BMAD means "Bone Mineral Apparent Density" which is important when measuring bone density in children or in patients with short stature. Another term for this concept is "volumetric bone density".

Jones, 2006 found that spine BMAD had the strongest and most consistent association with upper limb fracture risk in children. Crabtree, 2013 found that BMAD was best predictor of vertebral fractures in children, and the total body less head, adjusted for height, was best for long bone fractures

L1-4 BMD --- T-score ---

L1-4 BMAD ---

T-score (USA database) ---

T-score (UK database) ---

The following calculations used the "block method" described by Bachrach, with a smaller database.

This was the method used in the previous BMAD calculator

BMAD for spine L2-4 --- T-score ---

Fem neck BMAD --- T-score ---

Kindler, 2019 reports reference ranges for BMAD in 2014 children from the United States, using Hologic machines. They used the method of dividing the sum of the mineral contents by the sum of the calculated volumes of the 4 lumbar vertebrae.

(L1BMC + L2 BMC + L3 BMC + L4 BMC) / (L1V+L2V+L3V+L4V)

For each vertebra the volume is the area raised to the 1.5 power.

The values were not normally distributed, so to account for skewed data, they reported LMS parameters to calculate the Z-scores, using this complicated equation

Z = [(y/M)^{L} -1] / L*S

The value that would be a standard deviation in a normal distribution would be approximately half the distance between the median and the 98th percentile. (If you read this reference paper, be aware that they mistakenly said that the "S" parameter is the "SD", but it is actually the generalized coefficient of variation, not the standard deviation.)

**In 20 year old non-Black females the median BMAD was 0.269 g/cm ^{3}**; the L was -0.057 and S was 0.096. The approximate standard deviation from the graph was 0.028. The median BMD was 1.024 g/cm

Crabtree, 2016 report BMAD from 3598 children in the UK, using both Lunar and Hologic machines. They found that the equations to convert the Lunar to Hologic results were not very accurate, so there are different normal ranges for each type of densitometer. They used the same equations as above.

**For nonBlack females aged 20 on a GE Lunar Prodigy the median BMAD was 0.329 g/cm ^{3}**, L was -0.01 and S was 0.10. The standard deviation would be approximately 0.030.

The corresponding median BMD values were 1.189 g/cm

In Black children of all these studies the bone density and BMAD are higher; at age 20 the average Black young woman is one standard deviation higher than the average for non-Blacks.

We had estimated the "volumetric bone density" based on dimensions on xrays and calculated volume as: height x width x depth x pi/4. (Ott, 1988)

The term BMAD was defined by Carter, 1992 using this equation:

(L2BMC + L3BMC + L4BMC) / ((L1Area+L2Area+L3Area)^{1.5})

I call this the "block method" as shown in the diagram below, which gives lower results than the "individual vertebra" method. Using this definition, Bachrach, 1999 reported the BMAD in 423 normal children. In white females age 23-26, the mean BMAD was 0.164 with standard deviation (SD) 0.022. They also calculated a BMAD for the femoral neck as BMC/Area ^{1.5}. The mean was 0.174 ± 0.028. These were the references that I used to calculate a BMAD T-score for the previous calculator. The equation for the T-score is simply:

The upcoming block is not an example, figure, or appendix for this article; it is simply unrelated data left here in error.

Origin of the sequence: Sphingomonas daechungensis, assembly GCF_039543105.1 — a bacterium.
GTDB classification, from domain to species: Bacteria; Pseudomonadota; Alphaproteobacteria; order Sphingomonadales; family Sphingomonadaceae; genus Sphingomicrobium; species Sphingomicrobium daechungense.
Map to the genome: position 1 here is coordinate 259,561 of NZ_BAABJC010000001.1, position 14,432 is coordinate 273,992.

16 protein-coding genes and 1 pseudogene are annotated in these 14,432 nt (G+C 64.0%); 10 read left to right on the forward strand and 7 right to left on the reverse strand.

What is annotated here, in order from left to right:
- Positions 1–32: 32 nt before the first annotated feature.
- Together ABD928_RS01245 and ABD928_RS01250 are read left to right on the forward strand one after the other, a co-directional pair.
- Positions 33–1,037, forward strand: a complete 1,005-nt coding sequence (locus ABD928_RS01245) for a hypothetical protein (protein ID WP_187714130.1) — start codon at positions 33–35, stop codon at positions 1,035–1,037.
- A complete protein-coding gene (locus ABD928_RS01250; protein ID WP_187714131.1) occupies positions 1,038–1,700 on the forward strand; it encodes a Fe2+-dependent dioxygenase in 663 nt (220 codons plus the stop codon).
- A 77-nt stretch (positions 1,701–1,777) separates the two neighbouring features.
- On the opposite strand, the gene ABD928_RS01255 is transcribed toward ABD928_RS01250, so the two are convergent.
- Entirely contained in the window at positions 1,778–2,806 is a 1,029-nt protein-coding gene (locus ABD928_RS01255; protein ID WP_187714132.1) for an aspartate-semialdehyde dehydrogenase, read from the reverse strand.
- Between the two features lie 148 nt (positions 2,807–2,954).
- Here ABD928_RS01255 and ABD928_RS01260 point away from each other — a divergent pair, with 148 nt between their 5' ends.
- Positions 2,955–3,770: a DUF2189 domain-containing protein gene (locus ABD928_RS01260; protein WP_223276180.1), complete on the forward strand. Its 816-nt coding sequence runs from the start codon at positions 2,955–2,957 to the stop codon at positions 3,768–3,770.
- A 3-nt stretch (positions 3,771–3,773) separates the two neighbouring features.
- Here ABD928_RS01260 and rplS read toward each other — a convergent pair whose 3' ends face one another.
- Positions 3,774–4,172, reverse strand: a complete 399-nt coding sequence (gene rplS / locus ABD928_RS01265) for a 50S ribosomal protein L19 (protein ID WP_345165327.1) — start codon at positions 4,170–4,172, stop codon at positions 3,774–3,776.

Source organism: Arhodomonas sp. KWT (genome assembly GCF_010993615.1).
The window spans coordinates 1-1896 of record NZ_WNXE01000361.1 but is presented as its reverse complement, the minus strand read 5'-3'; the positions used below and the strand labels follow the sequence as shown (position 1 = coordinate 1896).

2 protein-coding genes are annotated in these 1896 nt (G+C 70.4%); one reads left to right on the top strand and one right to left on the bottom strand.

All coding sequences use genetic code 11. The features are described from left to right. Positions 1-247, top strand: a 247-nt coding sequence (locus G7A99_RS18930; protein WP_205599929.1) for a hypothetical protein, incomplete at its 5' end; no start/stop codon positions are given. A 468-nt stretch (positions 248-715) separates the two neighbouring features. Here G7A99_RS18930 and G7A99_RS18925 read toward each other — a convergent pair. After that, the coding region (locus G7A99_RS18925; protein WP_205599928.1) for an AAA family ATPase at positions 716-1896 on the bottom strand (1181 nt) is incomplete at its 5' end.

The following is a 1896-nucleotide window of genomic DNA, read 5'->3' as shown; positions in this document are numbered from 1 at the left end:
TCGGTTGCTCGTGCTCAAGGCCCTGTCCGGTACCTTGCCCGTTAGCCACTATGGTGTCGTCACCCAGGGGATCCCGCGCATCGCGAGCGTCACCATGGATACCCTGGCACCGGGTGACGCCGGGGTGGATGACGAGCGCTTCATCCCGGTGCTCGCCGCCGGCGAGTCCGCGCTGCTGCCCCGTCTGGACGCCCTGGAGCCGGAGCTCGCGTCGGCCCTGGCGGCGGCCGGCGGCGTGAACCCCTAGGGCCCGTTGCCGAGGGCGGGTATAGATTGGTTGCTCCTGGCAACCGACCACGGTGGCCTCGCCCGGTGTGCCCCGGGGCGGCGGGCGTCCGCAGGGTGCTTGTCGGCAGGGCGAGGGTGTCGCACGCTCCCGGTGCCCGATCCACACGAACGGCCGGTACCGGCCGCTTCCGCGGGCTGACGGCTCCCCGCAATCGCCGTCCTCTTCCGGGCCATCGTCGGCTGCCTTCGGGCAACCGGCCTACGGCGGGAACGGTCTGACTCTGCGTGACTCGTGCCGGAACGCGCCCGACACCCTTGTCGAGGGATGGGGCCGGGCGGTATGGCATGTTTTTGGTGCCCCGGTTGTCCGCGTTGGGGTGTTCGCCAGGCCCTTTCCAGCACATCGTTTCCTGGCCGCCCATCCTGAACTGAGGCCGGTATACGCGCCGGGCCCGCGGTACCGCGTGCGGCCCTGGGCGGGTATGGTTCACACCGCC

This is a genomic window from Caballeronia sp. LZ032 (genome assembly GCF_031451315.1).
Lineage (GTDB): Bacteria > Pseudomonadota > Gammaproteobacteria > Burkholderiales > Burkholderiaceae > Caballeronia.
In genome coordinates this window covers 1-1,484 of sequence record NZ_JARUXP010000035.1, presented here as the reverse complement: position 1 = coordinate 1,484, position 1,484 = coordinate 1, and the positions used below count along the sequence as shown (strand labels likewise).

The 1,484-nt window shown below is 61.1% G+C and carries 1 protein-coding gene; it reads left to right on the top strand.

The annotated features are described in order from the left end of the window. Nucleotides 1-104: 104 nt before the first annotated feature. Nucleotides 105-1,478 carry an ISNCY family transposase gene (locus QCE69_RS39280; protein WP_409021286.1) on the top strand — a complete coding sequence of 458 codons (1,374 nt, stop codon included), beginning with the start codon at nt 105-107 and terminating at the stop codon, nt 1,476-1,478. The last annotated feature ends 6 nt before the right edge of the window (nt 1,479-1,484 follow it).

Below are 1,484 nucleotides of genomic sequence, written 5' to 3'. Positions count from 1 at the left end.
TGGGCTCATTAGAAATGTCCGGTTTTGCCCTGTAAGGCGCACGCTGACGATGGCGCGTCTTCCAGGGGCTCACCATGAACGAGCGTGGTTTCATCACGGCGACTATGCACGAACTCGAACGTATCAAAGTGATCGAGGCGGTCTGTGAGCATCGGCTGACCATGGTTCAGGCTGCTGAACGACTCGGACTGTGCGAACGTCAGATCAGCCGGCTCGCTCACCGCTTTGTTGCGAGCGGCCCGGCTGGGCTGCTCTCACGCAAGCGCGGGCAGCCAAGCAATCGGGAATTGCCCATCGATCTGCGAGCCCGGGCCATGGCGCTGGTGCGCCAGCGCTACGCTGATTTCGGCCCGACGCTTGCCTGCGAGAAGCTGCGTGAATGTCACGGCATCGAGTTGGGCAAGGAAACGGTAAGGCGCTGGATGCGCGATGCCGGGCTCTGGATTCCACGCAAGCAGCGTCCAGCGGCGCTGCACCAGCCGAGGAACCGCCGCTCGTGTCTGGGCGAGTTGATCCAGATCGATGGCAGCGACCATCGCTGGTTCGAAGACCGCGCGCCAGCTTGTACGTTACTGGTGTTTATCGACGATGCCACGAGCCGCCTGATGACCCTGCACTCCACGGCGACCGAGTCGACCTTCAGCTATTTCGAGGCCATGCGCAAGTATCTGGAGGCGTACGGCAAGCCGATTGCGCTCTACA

(BMAD patient - BMAD reference mean)/standard deviation reference.

Note that the spine BMD was 1.074 ± 0.117 gm/cm^{2}.

The DEXA technique analyzes the attenuation of xrays as they pass through an area of the body. The method cannot detect the depth of the bone which is being measured, and thus is actually an "areal" density in g/cm^{2} rather than a "volumetric" or Archimedean density in g/cm^{3}. As bones grow, the volume increases at a faster rate than the area, so the areal bone density will increase even if the volumetric density remains stable.

The graph is from our study of young primate vertebra, in which volumetric density did not show much change with age, although the areal bone density suggested an increase with age.

Vertebrae are not simple cubes, but complex shapes. In our study, we measured both the vertebral dimensions and the volume of the entire vertebra, and found that the volume was predicted quite well by simply multiplying the height x width x depth of the vertebral body. However, when measuring bone with DEXA, the depth is not known. The depth of a single vertebra can be estimated as the square root of the area, which is the basis for calculating volumetric BMD. The formula is:

**BMC/area^1.5** (where area^1.5 is the area times the square root of the area).

In our studies we calculate the volumetric BMD for each lumbar vertebra and take the average. At Stanford, they took the results for 3 vertebrae (L2-4) as a block, and called this the BMAD. The BMAD is therefore lower than the volumetric BMD by a factor of 1.73 (the square root of 3).

Another problem with estimating the volume from the area is that the shape of the vertebra changes with growth - in other words, the growth rate of the height of the vertebrae is different from the width of the vertebrae. The best volumetric bone density is measured using QCT, but that technique has other problems with radiation and reproducibility.

BMAD probably does not predict fractures in postmenopausal women any better than areal BMD, so it is not necessary to use BMAD clinically for ordinary-sized adults. But in adults shorter than 5 feet, the areal BMD can be very misleading. For example, we studied patients who were very short due to mutations in the growth hormone receptor, and found that the BMAD was similar to unaffected family members, whereas the areal BMD was much lower. The bone volume/tissue volume from bone biopsies in these patients was normal, providing validity to the BMAD results (Bachrach, 1998).